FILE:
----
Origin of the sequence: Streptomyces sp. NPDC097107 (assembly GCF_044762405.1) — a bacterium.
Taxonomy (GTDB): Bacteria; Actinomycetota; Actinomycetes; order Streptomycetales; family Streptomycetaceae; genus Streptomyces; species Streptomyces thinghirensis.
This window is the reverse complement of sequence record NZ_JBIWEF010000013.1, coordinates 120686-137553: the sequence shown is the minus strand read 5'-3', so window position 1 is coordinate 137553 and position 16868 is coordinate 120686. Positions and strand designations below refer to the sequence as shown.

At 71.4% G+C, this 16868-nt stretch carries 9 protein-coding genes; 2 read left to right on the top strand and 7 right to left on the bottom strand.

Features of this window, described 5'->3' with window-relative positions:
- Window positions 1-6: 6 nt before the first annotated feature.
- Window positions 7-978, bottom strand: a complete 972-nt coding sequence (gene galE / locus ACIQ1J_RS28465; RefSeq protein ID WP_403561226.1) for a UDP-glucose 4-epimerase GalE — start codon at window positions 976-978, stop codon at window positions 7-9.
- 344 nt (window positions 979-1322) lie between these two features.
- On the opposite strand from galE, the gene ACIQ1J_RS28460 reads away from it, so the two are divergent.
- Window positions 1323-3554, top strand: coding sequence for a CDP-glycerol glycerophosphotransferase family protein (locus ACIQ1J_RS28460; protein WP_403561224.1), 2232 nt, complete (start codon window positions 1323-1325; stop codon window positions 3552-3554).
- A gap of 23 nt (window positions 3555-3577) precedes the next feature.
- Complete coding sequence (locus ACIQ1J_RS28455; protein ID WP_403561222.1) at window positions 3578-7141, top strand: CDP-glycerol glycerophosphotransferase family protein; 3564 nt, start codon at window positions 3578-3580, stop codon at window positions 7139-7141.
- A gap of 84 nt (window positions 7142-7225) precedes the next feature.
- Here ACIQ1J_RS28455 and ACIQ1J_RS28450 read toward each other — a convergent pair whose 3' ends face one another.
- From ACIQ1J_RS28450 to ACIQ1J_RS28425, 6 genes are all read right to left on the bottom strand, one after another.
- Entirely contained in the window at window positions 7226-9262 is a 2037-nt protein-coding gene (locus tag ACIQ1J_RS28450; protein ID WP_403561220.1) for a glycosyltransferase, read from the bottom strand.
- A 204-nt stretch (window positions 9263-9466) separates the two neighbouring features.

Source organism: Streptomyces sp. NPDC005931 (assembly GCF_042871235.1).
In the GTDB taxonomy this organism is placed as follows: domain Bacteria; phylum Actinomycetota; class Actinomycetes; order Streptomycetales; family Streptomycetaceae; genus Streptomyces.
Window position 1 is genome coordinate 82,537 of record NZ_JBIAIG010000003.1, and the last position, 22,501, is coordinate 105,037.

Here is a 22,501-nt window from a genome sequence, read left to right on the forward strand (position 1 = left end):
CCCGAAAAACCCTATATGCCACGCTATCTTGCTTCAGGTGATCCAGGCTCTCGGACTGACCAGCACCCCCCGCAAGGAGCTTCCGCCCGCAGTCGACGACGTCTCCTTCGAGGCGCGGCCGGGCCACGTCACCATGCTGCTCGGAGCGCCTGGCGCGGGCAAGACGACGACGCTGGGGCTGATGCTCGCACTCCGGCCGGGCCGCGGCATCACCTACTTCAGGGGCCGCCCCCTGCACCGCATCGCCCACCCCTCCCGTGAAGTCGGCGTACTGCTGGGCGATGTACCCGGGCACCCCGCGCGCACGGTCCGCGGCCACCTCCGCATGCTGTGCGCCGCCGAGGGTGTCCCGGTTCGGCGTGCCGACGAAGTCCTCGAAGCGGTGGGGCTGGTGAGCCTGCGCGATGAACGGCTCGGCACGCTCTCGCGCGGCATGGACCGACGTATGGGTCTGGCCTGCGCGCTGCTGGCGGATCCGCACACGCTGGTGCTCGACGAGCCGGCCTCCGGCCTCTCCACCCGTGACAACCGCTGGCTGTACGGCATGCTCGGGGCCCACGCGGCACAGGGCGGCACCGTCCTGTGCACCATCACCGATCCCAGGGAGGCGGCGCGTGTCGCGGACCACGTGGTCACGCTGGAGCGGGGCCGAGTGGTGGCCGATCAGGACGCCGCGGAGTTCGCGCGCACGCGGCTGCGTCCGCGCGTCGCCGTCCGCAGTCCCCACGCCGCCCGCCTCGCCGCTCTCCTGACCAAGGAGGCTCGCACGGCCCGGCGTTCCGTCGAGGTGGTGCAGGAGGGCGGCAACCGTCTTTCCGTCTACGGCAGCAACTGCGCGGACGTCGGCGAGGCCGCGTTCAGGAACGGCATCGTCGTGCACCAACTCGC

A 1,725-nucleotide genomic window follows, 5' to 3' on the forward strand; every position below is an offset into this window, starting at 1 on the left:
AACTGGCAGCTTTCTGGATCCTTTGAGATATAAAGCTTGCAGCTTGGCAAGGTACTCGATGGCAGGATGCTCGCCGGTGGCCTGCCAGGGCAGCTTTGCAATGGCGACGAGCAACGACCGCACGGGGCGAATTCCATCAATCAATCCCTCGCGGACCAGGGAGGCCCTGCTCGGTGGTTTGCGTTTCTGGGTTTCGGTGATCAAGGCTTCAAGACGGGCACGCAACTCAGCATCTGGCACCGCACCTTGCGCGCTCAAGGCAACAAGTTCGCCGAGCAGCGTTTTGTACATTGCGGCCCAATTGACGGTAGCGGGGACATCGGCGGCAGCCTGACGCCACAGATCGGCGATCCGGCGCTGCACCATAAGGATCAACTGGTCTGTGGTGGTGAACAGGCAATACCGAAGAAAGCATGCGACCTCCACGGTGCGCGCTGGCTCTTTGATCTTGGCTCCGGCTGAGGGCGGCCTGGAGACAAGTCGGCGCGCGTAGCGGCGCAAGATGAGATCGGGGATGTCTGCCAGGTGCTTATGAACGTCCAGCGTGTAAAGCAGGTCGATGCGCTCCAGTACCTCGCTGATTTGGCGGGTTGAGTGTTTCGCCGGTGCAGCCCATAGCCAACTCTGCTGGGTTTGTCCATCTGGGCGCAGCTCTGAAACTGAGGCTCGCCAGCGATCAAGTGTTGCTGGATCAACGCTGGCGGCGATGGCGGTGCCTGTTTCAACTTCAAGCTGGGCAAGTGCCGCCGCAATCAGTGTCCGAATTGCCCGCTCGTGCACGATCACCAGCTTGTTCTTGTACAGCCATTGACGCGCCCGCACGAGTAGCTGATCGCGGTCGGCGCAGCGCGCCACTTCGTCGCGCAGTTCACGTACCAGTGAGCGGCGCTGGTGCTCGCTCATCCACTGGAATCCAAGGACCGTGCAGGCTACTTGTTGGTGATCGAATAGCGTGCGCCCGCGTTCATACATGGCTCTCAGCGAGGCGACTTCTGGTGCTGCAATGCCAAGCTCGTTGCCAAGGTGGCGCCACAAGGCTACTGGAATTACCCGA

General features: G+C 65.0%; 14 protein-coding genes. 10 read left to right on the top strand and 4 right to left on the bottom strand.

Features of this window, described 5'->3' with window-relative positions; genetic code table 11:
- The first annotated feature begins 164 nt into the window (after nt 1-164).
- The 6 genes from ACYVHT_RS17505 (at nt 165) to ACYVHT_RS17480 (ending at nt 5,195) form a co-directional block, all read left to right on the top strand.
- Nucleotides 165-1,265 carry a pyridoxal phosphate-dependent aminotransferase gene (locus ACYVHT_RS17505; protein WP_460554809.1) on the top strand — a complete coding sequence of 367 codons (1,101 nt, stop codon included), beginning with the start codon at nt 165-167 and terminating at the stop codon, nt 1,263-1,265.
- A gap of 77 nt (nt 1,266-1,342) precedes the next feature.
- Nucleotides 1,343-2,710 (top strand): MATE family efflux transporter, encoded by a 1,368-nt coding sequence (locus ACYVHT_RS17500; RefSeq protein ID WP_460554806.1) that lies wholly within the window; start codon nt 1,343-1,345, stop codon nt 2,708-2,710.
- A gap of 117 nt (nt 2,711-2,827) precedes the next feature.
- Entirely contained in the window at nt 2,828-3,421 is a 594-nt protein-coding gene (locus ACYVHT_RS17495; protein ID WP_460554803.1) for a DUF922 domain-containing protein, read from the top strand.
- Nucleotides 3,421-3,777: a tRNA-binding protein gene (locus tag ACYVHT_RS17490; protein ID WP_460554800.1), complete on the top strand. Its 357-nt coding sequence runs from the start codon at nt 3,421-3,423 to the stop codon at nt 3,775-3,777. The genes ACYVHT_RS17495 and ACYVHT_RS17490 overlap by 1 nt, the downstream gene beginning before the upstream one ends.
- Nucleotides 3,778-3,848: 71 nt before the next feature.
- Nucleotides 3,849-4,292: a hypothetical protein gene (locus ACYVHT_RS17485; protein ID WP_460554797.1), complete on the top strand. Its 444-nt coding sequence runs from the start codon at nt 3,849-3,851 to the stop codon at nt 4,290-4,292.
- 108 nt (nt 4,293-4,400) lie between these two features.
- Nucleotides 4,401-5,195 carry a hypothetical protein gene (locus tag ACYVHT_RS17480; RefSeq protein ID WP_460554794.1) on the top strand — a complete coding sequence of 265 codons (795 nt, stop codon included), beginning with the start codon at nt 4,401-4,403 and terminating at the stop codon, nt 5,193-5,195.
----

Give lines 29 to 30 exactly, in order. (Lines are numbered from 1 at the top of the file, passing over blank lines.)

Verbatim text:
- Nucleotides 165-1,265 carry a pyridoxal phosphate-dependent aminotransferase gene (locus ACYVHT_RS17505; protein WP_460554809.1) on the top strand — a complete coding sequence of 367 codons (1,101 nt, stop codon included), beginning with the start codon at nt 165-167 and terminating at the stop codon, nt 1,263-1,265.
- A gap of 77 nt (nt 1,266-1,342) precedes the next feature.